Our Stories: The Tireless Mind of a QA Engineer


Our Stories: The Tireless Mind of a QA Engineer

She steps onto a bus and as the engine revs, wonders why on earth the poor woman in front of her is holding onto the handrail as if her life depended on it. The ensuing jolt, however, quickly dispels that thought and replaces it with a different one: Bad driver.

As she grabs ahold of the nearest hanging strap, she makes a mental note to telephone the bus company as soon as she arrives at work. Reporting the incident will admittedly take a few minutes she doesn’t have, but hey, on the bright side, at least lives will be spared…

Oh! What the— a bulldog is now licking her favourite pair of shoes.

“Come on,” the owner of the cheeky canine says before moving further along the aisle. They really shouldn’t be allowed in here, she mutters to herself, wiping off the drool with her trusted handkerchief.



As the bus continues to make its way through the city, she instinctively begins to scan every inch of the vehicle, spotting anything that needs improving, including a faded “No Food or Drink” sign nearby.


“Oh my gosh! I’m so sorry!” a teenage boy feebly apologises from behind. She takes a deep breath before slowly turning around to discover her trousers drenched in a pungent dark liquid.

“It’s ok, honey,” she takes a sip of his coffee. “That’s why I always wear black.”

A QA Engineer Is Always Prepared

It takes a certain breed to become a quality assurance engineer, and perhaps no one knows this better than QA Manager Julie Karpenko and Technical Leader Andrew Slewzer.

“We are utter perfectionists,” Andrew explains. “When you are a QA engineer, that is your lifestyle. Other people may be perfectly content with the system, but you will constantly be looking at all the possibilities — on the bus, at home, wherever you go.”

The 29-year-old has been working for Software Planet for six years now, and ever since graduating from university, has never once looked back.

His colleague Julie, of the same age, has been an SPG employee for a little over a year now, but the two of them are one of the same.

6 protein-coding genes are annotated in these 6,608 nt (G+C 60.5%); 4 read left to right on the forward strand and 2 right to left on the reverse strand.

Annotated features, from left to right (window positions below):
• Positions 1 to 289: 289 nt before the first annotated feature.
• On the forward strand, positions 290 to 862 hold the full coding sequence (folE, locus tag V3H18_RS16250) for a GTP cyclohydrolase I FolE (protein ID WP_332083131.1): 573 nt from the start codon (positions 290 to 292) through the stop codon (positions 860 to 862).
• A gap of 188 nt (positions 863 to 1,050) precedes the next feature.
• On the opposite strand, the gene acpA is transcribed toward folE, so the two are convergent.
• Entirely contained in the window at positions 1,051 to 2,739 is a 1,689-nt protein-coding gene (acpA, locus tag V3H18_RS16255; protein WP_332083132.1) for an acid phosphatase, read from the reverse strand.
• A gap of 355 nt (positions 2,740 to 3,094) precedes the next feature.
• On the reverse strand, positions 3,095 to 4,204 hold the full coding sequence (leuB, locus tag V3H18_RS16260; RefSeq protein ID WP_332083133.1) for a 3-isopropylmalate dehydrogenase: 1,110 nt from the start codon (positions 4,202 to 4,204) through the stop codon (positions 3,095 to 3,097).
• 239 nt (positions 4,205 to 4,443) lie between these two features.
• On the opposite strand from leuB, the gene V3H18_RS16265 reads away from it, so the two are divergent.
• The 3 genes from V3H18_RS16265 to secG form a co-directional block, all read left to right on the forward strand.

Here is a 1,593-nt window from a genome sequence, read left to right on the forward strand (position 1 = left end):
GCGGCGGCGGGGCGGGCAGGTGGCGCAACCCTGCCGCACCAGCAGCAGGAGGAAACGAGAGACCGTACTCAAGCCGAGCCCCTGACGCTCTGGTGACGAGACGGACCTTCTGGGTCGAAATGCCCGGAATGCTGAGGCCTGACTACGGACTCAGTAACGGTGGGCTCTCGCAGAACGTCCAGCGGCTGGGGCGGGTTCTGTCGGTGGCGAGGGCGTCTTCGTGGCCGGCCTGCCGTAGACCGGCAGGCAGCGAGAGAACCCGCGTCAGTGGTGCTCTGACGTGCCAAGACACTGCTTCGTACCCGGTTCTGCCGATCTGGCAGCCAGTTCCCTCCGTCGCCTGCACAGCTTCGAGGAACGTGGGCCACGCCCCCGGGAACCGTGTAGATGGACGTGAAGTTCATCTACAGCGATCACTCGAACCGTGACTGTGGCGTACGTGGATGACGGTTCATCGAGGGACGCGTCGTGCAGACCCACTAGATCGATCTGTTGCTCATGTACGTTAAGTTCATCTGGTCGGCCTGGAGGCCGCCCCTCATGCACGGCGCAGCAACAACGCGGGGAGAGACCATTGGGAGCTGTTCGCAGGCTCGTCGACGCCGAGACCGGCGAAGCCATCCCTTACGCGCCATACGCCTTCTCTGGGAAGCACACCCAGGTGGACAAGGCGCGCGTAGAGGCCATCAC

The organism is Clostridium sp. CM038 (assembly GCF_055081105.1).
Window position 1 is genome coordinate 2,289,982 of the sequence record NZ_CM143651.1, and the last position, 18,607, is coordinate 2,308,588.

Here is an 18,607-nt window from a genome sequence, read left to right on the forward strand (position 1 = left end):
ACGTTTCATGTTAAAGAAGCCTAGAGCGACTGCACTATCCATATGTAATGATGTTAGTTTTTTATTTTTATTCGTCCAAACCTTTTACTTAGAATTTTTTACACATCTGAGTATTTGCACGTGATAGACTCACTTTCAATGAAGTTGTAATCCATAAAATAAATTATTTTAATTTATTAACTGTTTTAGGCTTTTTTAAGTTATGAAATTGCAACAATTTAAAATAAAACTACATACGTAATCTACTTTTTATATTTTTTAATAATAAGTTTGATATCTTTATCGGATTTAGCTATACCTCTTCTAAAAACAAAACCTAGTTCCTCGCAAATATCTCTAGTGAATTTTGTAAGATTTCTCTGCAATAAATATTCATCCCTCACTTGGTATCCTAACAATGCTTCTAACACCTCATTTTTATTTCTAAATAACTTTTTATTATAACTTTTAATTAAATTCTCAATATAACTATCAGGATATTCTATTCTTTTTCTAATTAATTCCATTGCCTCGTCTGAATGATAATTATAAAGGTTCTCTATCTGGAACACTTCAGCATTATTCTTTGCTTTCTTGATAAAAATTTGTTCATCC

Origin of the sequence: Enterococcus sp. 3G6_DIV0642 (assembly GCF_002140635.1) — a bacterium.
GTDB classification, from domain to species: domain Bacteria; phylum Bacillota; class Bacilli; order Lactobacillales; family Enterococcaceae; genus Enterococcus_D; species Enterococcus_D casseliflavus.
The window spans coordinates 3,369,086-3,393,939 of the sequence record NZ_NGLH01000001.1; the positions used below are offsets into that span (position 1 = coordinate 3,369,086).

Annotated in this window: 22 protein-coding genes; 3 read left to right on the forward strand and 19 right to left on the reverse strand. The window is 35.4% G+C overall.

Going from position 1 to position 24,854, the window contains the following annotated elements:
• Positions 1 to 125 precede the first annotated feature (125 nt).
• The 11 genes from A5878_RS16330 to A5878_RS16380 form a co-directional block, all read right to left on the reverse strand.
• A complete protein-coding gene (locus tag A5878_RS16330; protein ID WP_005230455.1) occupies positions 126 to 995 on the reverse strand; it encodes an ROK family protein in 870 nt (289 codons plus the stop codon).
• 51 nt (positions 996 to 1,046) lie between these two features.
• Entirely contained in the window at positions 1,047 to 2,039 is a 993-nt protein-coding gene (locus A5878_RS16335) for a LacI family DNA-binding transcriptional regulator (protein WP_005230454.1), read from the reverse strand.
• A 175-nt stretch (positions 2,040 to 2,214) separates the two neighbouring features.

“I call it the QA aura,” Julie says. “We are all extremely curious people who just don’t let broken things stay broken, and we have to always be prepared for whatever life throws our way, because we work with a wide variety of people.”

The Role Requirements

According to Andrew, this leads to the need to be well versed in a lot more than just technical knowledge.

“QA engineers should be familiar with the system as a whole and how it behaves, but they should also understand the business domain,” he said. “You are looking for the business value of the system, after all, and of course, this will include making sure the final product is right for end users too.”

Julie agrees:

“Because you’re working with developers, customers as well as other QA engineers, you have to see the project from many different points of view. Everyone is focused on their own little tasks, but if you can’t step back and see that bigger picture, then you will be unable to deliver the necessary level of quality.”

How This Is Accomplished

The duo shared that at SPG, everyone of the QA team’s eight members is encouraged to be in a constant state of learning. So whether you are a seasoned QA engineer or just getting started, each day will come with new opportunities for expansion and growth.

“We have weekly meetings that aim to educate our team on the many spheres of knowledge they should be apprised of,” Andrew said. “At the moment, for example, we are simultaneously working on five different projects, but we still think it’s important to find the time to keep the knowledge flowing.”

And of course, what better teacher than experience itself? Andrew recalls his own involvement in a particularly challenging project:

“A few years back, I worked on a product that was neither a standalone program nor a web application, it was somewhere in between the two. But instead of playing with something like Firefox or Chrome, the company we worked with wanted to use their own custom browser for the project. So I basically had to figure out a way to communicate with this browser I had never seen in my life, and that by the way included no documentation at all. But you know what!? It was tough, but we did it, and it was a fantastic learning experience in the end.”

The Best QA Teams

By now, you probably get the sense that quality assurance engineers appear to be a lot more positive and forward-looking than the average person.

But in reality, this is only part of the story, as Julie believes the best QA teams are made up of three crucial components: knowledge transfer, support, and perhaps most importantly, emotional intelligence. Her own experience in all these areas has been phenomenal at SPG.

“I have a mentor here that is always helping me to make tough decisions,” she said. “But really, everyone at Software Planet has made me feel a part of the family, so it’s been a pleasure to work with so many interesting and open-minded people. As a QA engineer, every person you work with brings invaluable lessons, because they represent the entire spectrum of emotions that you can get.”

She laughs.

“That is probably my favourite part of the job.”


Mercifully, the bus grinds to a halt at her usual stop.

“Here, take my card,” the QA engineer tells the driver, deciding not to report him after all. “Tell your boss I’d like to talk to him. I have a few ideas.”

The driver looks confused, but as the card is dropped onto his hand, he obediently nods his head.

“We’ll sort your company out,” she says and gleefully smiles. “But for goodness sake, slow down!” 

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